There are quite a few risks associated with investing in an immature market such as this and there is one particular risk I would like to highlight here, which is the reliance on subsidies. The industry is in between places as it's probably soon about to come off "the drug" that is subsidies. A couple of news headlines would be, that China has increased its renewables subsidies for 2021 with solar taking the lions share, as well as the Netherlands having increased theirs also. However, general subsidies are expected to move lower as we explore the 2020's and come closer to 2030. They might have disappeared entirely at some point in the future as forecasted by the International Renewable Energy Association.
As investors, we have to recognise that such changes may cause significant shifts within companies as they risk becoming unprofitable or see existing markets conduct political changes as other energy sources suddenly become more competitive as changes happen in the supply chain depending on whether it is suppliers, customers, end producers or others who benefit from subsidies. These political changes make it incredibly hard to forecast market developments as the tides may change depending on political stability and legislation.
A very fitting example here would be the case of Sunrun, who barely managed to secure a positive net income during 2018 and 2019 accumulating at $53 million before seeing at negative -$173.4 million net income in 2020 wipe out several years hard earned profits. As Sunrun has relied on subsidies from its foundation and until now, it may have trouble securing profits for its residential solar panel business once the current tax break regime ends, if it isn't renewed.
Risk of Being Diluted
Considering my previous modelling of required revenue levels to attain P/S ratios of different brackets shows the staggering growth required for some of these companies to grow into their valuations. Considering the profits are negative for some and thin for others there is a high chance that these companies will need to issue new shares to fund their journey. This may have an adverse impact on your expected returns depending on how the situation develops. Imagine the needed expansion in individual companies' asset bases in order to produce to a current revenue level multiplied by a factor of 5X to 10X. That doesn't come for free and will most likely be accompanied by a continuous downwards moving cost pressure. It could be tempting for management or company owners to issue new shares during a period of elevated share prices. It could become expensive for main street shareholders.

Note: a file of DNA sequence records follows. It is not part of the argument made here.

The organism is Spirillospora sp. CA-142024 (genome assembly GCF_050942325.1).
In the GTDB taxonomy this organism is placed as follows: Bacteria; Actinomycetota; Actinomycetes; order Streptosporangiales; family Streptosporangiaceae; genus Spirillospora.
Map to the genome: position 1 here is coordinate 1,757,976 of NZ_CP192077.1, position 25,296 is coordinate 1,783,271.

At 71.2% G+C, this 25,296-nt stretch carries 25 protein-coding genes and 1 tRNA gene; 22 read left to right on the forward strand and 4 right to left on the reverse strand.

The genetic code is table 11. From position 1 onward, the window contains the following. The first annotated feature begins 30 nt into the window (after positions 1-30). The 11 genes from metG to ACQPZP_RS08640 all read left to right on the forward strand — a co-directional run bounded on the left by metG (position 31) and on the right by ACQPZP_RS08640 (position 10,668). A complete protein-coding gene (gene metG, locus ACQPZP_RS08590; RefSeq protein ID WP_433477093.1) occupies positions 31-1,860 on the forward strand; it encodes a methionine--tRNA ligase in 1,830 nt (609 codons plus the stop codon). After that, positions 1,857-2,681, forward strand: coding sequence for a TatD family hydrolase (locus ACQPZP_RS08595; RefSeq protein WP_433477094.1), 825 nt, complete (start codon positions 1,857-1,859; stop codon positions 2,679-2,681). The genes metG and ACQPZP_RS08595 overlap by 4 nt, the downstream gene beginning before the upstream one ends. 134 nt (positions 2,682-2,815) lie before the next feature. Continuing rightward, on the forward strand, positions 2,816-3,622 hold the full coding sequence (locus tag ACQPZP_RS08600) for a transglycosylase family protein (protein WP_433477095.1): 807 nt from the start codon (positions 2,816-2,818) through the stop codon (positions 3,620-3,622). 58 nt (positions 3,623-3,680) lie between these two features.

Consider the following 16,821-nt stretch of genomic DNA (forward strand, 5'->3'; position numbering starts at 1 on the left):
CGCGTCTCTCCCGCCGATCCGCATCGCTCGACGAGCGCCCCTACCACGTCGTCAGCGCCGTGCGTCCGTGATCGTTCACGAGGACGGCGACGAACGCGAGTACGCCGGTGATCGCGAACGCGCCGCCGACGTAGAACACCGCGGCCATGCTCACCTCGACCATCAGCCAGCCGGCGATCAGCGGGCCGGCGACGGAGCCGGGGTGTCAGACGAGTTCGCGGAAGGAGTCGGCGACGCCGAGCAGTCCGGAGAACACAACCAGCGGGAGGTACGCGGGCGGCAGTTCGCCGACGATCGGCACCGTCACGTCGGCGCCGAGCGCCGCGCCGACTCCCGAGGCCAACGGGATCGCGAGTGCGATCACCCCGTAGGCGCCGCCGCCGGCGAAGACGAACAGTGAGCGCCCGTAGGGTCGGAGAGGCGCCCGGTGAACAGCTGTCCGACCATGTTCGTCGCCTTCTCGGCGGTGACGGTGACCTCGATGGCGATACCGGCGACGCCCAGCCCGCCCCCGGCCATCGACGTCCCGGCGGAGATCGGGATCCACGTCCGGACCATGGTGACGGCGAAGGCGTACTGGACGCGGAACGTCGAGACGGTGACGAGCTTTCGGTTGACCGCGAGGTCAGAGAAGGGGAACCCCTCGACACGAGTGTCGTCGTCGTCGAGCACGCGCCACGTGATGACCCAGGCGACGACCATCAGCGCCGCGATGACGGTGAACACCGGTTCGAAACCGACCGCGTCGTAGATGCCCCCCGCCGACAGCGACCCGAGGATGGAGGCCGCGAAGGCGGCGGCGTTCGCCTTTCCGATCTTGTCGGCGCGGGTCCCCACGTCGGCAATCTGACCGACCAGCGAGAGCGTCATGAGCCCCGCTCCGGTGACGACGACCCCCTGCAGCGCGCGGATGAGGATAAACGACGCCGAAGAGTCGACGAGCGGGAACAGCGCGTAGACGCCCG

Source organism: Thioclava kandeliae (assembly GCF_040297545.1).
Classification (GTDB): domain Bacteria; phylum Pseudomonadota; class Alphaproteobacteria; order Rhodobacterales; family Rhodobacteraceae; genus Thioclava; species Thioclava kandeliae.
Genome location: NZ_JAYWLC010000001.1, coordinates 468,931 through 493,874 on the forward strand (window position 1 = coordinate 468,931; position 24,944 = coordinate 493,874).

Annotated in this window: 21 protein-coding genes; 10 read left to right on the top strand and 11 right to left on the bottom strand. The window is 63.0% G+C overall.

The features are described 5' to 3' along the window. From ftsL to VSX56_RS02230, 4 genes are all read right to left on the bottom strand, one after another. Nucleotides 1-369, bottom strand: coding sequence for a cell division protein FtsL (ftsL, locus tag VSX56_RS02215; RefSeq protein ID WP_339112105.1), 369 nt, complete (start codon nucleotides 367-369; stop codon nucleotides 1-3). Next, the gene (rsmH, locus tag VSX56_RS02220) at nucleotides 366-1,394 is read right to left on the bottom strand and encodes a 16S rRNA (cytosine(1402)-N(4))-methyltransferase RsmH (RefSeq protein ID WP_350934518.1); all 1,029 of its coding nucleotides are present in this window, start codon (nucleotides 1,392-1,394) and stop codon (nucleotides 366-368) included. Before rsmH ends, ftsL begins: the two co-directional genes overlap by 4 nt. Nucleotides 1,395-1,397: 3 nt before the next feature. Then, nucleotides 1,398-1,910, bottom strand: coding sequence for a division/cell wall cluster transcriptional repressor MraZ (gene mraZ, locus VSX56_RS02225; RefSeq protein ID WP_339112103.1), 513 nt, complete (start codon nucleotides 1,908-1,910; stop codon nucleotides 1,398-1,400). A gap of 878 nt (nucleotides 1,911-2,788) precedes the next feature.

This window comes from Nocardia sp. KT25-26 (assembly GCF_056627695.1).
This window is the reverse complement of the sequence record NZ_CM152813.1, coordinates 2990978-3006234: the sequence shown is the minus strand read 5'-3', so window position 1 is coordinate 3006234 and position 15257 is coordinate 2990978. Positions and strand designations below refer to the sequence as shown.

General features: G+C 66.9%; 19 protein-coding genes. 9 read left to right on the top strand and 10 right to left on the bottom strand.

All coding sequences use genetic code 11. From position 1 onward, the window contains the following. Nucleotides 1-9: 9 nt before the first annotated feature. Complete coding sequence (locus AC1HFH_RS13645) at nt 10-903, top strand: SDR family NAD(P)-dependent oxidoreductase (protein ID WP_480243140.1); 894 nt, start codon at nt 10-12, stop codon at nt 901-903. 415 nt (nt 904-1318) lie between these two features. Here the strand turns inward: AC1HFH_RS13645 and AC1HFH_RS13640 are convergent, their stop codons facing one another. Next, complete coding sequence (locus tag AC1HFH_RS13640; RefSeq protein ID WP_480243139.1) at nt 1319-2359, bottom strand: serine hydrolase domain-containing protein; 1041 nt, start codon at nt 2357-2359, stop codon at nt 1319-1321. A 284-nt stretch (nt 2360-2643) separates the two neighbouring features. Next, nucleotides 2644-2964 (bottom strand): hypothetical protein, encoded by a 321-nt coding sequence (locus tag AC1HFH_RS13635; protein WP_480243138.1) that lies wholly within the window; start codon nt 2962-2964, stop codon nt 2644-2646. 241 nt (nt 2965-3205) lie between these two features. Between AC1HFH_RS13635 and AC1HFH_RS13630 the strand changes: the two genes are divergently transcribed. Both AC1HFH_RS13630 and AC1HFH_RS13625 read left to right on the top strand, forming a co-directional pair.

The transformation towards a renewable energy base is undeniable, with solar energy being a significant contributor. Invesco Solar Portfolio ETF has recently seen a pullback in its performance from its February high of $122 per share compared to its current trading price at $90 per share. Despite this, I still find the valuation much too rich at this point. I've looked at the top 9 ETF holdings making up 53% of the total holdings and found that no matter how I look at the valuations, it is a dangerous play. These nine holdings have seen their stock prices appreciate an average 418% YoY with a current P/E at 44, P/S at 8.7 and forward P/S at 6.4. These are companies with an average market cap of $10 billion and average revenue of $1.6 billion. Some of these holdings struggle with their revenue growth while other struggle with profitability. I've found companies who have been in this industry for a decade not able to elevate their revenue despite the industry having grown tenfold during that period. Despite being in a market which will see strong growth for many years, I see no logical explanation that can justify the current valuations. I've forecasted the required growth for these companies to grow into typical market averages when measure on P/S and even if the most successful growers maintain their growth averages, it would take more than a decade to come down from their valuations. Considering the risk and uncertainty concerning how an immature marketplace develops with strong competition and reliance on subsidies, it is a very risky play. The ETF is highly overvalued the way I see it, and the valuation you buy into will matter, also if you plan to hold for an extended period. I fear the risk of capital destruction if I initiated a position at this level.
This article was written by
Analyst’s Disclosure: I/we have no positions in any stocks mentioned, and no plans to initiate any positions within the next 72 hours. I wrote this article myself, and it expresses my own opinions. I am not receiving compensation for it (other than from Seeking Alpha). I have no business relationship with any company whose stock is mentioned in this article.
Seeking Alpha's Disclosure: Past performance is no guarantee of future results. No recommendation or advice is being given as to whether any investment is suitable for a particular investor. Any views or opinions expressed above may not reflect those of Seeking Alpha as a whole. Seeking Alpha is not a licensed securities dealer, broker or US investment adviser or investment bank. Our analysts are third party authors that include both professional investors and individual investors who may not be licensed or certified by any institute or regulatory body.